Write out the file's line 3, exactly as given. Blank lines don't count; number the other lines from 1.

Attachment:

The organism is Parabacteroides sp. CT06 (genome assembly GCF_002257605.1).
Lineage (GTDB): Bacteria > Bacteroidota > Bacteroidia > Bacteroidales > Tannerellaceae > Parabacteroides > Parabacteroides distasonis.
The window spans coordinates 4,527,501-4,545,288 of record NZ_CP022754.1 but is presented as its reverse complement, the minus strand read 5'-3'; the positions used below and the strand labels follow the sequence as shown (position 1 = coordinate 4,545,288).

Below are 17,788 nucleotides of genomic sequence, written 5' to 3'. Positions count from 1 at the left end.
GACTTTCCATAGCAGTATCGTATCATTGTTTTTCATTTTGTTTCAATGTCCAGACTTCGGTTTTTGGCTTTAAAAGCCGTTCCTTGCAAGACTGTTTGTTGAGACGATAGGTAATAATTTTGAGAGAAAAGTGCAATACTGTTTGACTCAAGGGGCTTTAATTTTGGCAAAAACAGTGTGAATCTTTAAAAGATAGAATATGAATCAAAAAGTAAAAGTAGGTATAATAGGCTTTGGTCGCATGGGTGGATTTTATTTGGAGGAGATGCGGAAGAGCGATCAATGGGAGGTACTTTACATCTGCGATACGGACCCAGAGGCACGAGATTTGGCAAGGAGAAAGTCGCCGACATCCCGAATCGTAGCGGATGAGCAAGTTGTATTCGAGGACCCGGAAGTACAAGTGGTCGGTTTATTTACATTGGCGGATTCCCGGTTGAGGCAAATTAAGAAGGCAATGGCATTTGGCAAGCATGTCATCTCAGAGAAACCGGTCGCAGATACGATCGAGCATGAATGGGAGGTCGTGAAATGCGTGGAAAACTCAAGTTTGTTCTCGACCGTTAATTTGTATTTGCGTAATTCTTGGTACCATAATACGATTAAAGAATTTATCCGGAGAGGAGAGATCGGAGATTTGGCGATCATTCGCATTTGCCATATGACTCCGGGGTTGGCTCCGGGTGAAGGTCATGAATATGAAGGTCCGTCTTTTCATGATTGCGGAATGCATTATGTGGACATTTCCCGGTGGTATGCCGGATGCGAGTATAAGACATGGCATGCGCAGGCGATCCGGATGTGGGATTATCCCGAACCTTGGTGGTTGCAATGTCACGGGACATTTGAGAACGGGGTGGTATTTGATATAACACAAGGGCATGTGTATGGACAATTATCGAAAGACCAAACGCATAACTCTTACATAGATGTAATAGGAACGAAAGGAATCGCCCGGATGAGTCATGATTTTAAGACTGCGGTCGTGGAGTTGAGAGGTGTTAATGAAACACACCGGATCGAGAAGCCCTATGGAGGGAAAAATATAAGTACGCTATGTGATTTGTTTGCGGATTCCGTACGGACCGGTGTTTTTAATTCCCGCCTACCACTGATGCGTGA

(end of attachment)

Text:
The window spans coordinates 4,527,501-4,545,288 of record NZ_CP022754.1 but is presented as its reverse complement, the minus strand read 5'-3'; the positions used below and the strand labels follow the sequence as shown (position 1 = coordinate 4,545,288).